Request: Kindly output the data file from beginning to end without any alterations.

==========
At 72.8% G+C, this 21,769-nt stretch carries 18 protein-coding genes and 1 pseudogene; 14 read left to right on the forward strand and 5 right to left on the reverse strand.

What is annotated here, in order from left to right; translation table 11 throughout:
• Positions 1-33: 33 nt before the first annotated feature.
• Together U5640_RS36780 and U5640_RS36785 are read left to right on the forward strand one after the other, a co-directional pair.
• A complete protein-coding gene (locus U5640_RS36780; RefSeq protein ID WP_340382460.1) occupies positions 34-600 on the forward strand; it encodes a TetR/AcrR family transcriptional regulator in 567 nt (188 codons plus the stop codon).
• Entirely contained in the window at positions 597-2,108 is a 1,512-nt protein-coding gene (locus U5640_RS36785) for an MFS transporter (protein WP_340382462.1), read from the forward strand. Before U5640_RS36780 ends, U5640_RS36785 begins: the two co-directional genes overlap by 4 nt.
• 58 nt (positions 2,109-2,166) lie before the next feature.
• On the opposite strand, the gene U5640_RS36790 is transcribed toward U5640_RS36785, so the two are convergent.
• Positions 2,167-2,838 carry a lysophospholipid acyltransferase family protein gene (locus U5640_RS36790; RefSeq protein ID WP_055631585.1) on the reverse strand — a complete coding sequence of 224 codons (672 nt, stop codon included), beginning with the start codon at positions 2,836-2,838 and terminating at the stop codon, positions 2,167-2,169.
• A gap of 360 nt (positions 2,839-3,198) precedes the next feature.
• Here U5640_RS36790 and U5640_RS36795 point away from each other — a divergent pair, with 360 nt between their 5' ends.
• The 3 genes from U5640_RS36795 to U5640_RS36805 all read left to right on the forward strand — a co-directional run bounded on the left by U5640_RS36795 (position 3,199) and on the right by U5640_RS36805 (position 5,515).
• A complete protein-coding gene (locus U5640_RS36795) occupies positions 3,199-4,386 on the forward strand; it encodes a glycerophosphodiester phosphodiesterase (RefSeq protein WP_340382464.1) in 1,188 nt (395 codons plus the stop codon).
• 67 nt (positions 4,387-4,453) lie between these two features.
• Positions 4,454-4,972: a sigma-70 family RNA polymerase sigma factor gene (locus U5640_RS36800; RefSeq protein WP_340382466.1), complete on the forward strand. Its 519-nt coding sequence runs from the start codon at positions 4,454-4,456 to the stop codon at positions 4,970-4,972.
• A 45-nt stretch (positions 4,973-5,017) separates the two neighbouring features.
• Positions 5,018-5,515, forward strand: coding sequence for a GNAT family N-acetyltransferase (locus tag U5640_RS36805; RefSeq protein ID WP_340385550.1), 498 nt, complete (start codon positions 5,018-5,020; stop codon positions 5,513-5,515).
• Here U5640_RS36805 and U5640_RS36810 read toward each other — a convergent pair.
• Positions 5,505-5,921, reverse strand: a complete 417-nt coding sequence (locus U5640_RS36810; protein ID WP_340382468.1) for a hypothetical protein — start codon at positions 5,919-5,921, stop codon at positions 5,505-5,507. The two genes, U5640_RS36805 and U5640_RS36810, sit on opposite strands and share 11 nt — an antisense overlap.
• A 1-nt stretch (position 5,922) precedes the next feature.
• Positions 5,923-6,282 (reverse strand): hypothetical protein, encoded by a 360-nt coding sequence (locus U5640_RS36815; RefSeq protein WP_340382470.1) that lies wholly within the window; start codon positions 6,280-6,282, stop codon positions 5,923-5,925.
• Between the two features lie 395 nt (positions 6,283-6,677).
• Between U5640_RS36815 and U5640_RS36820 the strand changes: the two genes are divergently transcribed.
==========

At 72.8% G+C, this 21,769-nt stretch carries 18 protein-coding genes and 1 pseudogene; 14 read left to right on the forward strand and 5 right to left on the reverse strand.

What is annotated here, in order from left to right; translation table 11 throughout:
• Positions 1-33: 33 nt before the first annotated feature.
• Together U5640_RS36780 and U5640_RS36785 are read left to right on the forward strand one after the other, a co-directional pair.
• A complete protein-coding gene (locus U5640_RS36780; RefSeq protein ID WP_340382460.1) occupies positions 34-600 on the forward strand; it encodes a TetR/AcrR family transcriptional regulator in 567 nt (188 codons plus the stop codon).
• Entirely contained in the window at positions 597-2,108 is a 1,512-nt protein-coding gene (locus U5640_RS36785) for an MFS transporter (protein WP_340382462.1), read from the forward strand. Before U5640_RS36780 ends, U5640_RS36785 begins: the two co-directional genes overlap by 4 nt.
• 58 nt (positions 2,109-2,166) lie before the next feature.
• On the opposite strand, the gene U5640_RS36790 is transcribed toward U5640_RS36785, so the two are convergent.
• Positions 2,167-2,838 carry a lysophospholipid acyltransferase family protein gene (locus U5640_RS36790; RefSeq protein ID WP_055631585.1) on the reverse strand — a complete coding sequence of 224 codons (672 nt, stop codon included), beginning with the start codon at positions 2,836-2,838 and terminating at the stop codon, positions 2,167-2,169.
• A gap of 360 nt (positions 2,839-3,198) precedes the next feature.
• Here U5640_RS36790 and U5640_RS36795 point away from each other — a divergent pair, with 360 nt between their 5' ends.
• The 3 genes from U5640_RS36795 to U5640_RS36805 all read left to right on the forward strand — a co-directional run bounded on the left by U5640_RS36795 (position 3,199) and on the right by U5640_RS36805 (position 5,515).
• A complete protein-coding gene (locus U5640_RS36795) occupies positions 3,199-4,386 on the forward strand; it encodes a glycerophosphodiester phosphodiesterase (RefSeq protein WP_340382464.1) in 1,188 nt (395 codons plus the stop codon).
• 67 nt (positions 4,387-4,453) lie between these two features.
• Positions 4,454-4,972: a sigma-70 family RNA polymerase sigma factor gene (locus U5640_RS36800; RefSeq protein WP_340382466.1), complete on the forward strand. Its 519-nt coding sequence runs from the start codon at positions 4,454-4,456 to the stop codon at positions 4,970-4,972.
• A 45-nt stretch (positions 4,973-5,017) separates the two neighbouring features.
• Positions 5,018-5,515, forward strand: coding sequence for a GNAT family N-acetyltransferase (locus tag U5640_RS36805; RefSeq protein ID WP_340385550.1), 498 nt, complete (start codon positions 5,018-5,020; stop codon positions 5,513-5,515).
• Here U5640_RS36805 and U5640_RS36810 read toward each other — a convergent pair.
• Positions 5,505-5,921, reverse strand: a complete 417-nt coding sequence (locus U5640_RS36810; protein ID WP_340382468.1) for a hypothetical protein — start codon at positions 5,919-5,921, stop codon at positions 5,505-5,507. The two genes, U5640_RS36805 and U5640_RS36810, sit on opposite strands and share 11 nt — an antisense overlap.
• A 1-nt stretch (position 5,922) precedes the next feature.
• Positions 5,923-6,282 (reverse strand): hypothetical protein, encoded by a 360-nt coding sequence (locus U5640_RS36815; RefSeq protein WP_340382470.1) that lies wholly within the window; start codon positions 6,280-6,282, stop codon positions 5,923-5,925.
• Between the two features lie 395 nt (positions 6,283-6,677).
• Between U5640_RS36815 and U5640_RS36820 the strand changes: the two genes are divergently transcribed.